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USA 1970 "Centenary of American Natural History Museum"

Issue Date 06.05.1970
ID Michel: 999-1002 Scott: 1387-1390 Stanley Gibbons: 1377-1380 Yvert:  889-893  UPU: N/A Category: pR
Author Walter Richards
Stamps in set 4
Value 6c - "American Bald Eagle"
6c - "African elephant herd"
6c - "Tlingit chief in Haida ceremonial canoe"
6c - "The age of reptiles"
Size (width x height)
Layout stamps per sheet
Products FDC x 
Perforation 11x11
Print Technique

Lithographed and engraved, multicolor

Printed by Bureau of Engraving and Printing
Quantity 50,448,550
Issuing Authority U.S. Postal Service
Centenary of American Natural History Museum stamps of USA 1970

Issued to commemorate the 100th anniversary of the opening of the American Museum of Natural History(AMNH). Its founders included Theodore Roosevelt, Sr., the father of the 26th U.S. President and industrialist J.P. Morgan. This museum - the largest of its kind in the entire world - had grown to occupy 18 buildings by 1970. By 2010, the museum had grown to 25 innerconnected buildings housing permanent exhibit halls, research laboratories, and a library. Over 32 million specimens are now contained in the museum. The 2006 film, Night at the Museum, was set at the museum.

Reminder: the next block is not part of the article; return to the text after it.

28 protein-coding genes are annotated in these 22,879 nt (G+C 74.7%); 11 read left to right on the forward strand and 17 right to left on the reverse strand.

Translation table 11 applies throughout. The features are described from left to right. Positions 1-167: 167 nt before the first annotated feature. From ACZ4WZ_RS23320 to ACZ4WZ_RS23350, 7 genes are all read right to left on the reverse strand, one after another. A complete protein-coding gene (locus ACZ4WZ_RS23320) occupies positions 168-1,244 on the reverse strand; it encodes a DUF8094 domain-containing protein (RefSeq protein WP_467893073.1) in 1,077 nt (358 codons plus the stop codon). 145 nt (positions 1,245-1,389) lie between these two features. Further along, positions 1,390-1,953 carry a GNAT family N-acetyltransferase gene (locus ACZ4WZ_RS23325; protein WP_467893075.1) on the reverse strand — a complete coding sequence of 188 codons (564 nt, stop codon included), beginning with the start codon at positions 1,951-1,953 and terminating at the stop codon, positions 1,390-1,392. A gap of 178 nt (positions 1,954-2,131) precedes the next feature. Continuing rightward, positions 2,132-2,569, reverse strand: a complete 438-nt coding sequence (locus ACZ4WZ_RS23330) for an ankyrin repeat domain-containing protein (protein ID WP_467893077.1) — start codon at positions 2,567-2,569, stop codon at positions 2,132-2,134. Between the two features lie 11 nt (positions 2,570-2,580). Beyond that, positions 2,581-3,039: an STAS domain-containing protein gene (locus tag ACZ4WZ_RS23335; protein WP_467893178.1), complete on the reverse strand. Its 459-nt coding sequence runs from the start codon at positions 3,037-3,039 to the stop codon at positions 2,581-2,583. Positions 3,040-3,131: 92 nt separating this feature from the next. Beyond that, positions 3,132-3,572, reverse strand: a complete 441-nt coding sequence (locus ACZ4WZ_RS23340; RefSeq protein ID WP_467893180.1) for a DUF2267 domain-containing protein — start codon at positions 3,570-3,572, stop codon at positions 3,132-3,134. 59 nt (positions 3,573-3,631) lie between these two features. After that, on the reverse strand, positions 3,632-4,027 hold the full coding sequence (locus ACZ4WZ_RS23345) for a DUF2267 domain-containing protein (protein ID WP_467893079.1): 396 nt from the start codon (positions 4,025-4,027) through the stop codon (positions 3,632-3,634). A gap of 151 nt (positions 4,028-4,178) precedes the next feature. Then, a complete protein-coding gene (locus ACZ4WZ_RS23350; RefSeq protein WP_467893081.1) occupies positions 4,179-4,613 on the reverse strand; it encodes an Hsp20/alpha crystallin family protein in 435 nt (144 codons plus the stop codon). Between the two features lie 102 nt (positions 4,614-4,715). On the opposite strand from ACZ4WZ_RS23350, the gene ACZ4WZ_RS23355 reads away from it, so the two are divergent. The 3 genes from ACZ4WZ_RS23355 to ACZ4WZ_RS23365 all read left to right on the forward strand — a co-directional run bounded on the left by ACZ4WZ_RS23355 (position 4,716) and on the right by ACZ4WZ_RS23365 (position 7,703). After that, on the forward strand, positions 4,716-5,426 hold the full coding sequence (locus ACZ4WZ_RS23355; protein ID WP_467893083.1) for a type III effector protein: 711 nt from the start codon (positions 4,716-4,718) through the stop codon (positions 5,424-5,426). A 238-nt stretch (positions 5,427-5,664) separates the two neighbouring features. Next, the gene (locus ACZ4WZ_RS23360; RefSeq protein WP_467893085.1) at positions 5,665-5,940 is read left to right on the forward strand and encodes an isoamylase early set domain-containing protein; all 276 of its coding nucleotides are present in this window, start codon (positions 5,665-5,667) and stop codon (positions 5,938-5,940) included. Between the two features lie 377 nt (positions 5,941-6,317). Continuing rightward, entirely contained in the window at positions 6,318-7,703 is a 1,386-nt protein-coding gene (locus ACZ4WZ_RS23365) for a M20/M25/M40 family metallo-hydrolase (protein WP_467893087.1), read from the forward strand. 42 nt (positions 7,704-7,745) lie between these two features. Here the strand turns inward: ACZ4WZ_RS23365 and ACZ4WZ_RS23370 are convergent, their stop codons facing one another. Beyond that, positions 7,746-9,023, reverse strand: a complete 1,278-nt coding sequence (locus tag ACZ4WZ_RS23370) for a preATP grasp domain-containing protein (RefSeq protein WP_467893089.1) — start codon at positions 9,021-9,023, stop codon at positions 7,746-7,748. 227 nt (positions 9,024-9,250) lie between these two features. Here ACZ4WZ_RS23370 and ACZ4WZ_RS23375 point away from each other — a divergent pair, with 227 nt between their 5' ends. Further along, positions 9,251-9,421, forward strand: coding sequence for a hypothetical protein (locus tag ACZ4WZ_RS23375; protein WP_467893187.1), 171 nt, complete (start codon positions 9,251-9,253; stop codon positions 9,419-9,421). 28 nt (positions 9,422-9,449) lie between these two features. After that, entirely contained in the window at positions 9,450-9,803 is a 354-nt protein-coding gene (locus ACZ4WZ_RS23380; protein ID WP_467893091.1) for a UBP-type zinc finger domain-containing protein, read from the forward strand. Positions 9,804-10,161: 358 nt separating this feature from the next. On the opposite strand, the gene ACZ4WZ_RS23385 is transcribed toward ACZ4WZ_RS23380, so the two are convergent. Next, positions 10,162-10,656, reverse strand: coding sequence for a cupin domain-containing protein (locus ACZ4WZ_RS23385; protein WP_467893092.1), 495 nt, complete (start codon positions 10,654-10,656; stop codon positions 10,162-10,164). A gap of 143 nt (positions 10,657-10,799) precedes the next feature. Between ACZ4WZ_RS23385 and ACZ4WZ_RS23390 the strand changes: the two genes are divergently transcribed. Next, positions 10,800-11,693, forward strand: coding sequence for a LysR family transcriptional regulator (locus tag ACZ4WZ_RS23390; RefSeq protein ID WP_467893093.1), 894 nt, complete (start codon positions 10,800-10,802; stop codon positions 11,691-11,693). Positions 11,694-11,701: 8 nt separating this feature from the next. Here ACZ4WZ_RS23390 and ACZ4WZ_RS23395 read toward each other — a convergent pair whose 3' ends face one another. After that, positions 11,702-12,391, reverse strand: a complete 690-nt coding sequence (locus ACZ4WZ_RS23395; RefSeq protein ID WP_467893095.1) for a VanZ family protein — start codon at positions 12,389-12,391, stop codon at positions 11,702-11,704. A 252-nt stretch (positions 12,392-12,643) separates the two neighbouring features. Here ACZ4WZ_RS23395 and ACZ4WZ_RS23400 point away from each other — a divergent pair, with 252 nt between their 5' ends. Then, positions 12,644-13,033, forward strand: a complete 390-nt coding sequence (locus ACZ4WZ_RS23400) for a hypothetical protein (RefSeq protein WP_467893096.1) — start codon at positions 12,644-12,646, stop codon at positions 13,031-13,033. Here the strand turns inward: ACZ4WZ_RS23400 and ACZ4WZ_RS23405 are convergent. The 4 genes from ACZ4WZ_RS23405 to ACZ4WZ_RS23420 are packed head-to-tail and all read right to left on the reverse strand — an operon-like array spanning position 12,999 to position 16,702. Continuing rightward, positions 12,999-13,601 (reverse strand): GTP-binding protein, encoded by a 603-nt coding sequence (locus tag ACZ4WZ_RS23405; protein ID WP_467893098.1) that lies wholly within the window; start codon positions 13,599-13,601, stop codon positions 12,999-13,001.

The Museum boasts habitat dioramas of African, Asian and North American mammals, a full-size model of a Blue Whale suspended in the Milstein Family Hall of Ocean Life, sponsored by the family of Paul Milstein (reopened in 2003), a 62 foot (19 m) Haida carved and painted war canoe from the Pacific Northwest, a massive 31 ton piece of the Cape York meteorite, and the Star of India, the largest star sapphire in the world. The circuit of an entire floor is devoted to vertebrate evolution. The Museum has extensive anthropological collections: Asian People, Pacific People, Man in Africa, American Indian collections, general Native American collections, and collections from Mexico and Central America.